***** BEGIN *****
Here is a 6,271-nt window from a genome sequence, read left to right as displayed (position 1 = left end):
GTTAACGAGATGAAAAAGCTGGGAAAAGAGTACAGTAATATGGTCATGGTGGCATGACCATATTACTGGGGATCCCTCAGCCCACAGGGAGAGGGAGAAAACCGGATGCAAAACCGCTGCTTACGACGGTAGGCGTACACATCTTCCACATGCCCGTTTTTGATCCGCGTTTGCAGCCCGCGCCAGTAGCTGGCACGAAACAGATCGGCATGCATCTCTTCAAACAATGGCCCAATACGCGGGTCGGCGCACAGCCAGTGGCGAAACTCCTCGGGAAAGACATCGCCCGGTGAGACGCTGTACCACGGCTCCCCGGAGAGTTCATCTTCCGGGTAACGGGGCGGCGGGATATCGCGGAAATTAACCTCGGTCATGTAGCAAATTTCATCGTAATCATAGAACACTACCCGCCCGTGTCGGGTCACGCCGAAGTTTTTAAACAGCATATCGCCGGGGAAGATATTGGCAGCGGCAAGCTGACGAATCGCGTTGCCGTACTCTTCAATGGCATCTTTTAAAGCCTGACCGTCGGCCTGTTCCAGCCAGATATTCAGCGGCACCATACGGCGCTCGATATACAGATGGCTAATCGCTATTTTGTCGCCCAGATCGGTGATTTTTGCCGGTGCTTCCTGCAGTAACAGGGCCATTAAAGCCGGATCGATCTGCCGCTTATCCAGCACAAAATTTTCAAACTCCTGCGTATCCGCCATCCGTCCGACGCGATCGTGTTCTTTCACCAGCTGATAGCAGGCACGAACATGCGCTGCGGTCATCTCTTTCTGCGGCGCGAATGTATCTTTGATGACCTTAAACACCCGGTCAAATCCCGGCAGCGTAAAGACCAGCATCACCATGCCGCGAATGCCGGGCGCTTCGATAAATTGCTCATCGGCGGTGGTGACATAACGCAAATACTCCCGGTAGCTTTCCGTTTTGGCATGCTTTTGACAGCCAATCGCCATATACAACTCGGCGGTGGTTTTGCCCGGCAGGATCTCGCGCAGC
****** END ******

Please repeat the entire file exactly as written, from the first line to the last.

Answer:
Here is a 6,271-nt window from a genome sequence, read left to right as displayed (position 1 = left end):
GTTAACGAGATGAAAAAGCTGGGAAAAGAGTACAGTAATATGGTCATGGTGGCATGACCATATTACTGGGGATCCCTCAGCCCACAGGGAGAGGGAGAAAACCGGATGCAAAACCGCTGCTTACGACGGTAGGCGTACACATCTTCCACATGCCCGTTTTTGATCCGCGTTTGCAGCCCGCGCCAGTAGCTGGCACGAAACAGATCGGCATGCATCTCTTCAAACAATGGCCCAATACGCGGGTCGGCGCACAGCCAGTGGCGAAACTCCTCGGGAAAGACATCGCCCGGTGAGACGCTGTACCACGGCTCCCCGGAGAGTTCATCTTCCGGGTAACGGGGCGGCGGGATATCGCGGAAATTAACCTCGGTCATGTAGCAAATTTCATCGTAATCATAGAACACTACCCGCCCGTGTCGGGTCACGCCGAAGTTTTTAAACAGCATATCGCCGGGGAAGATATTGGCAGCGGCAAGCTGACGAATCGCGTTGCCGTACTCTTCAATGGCATCTTTTAAAGCCTGACCGTCGGCCTGTTCCAGCCAGATATTCAGCGGCACCATACGGCGCTCGATATACAGATGGCTAATCGCTATTTTGTCGCCCAGATCGGTGATTTTTGCCGGTGCTTCCTGCAGTAACAGGGCCATTAAAGCCGGATCGATCTGCCGCTTATCCAGCACAAAATTTTCAAACTCCTGCGTATCCGCCATCCGTCCGACGCGATCGTGTTCTTTCACCAGCTGATAGCAGGCACGAACATGCGCTGCGGTCATCTCTTTCTGCGGCGCGAATGTATCTTTGATGACCTTAAACACCCGGTCAAATCCCGGCAGCGTAAAGACCAGCATCACCATGCCGCGAATGCCGGGCGCTTCGATAAATTGCTCATCGGCGGTGGTGACATAACGCAAATACTCCCGGTAGCTTTCCGTTTTGGCATGCTTTTGACAGCCAATCGCCATATACAACTCGGCGGTGGTTTTGCCCGGCAGGATCTCGCGCAGC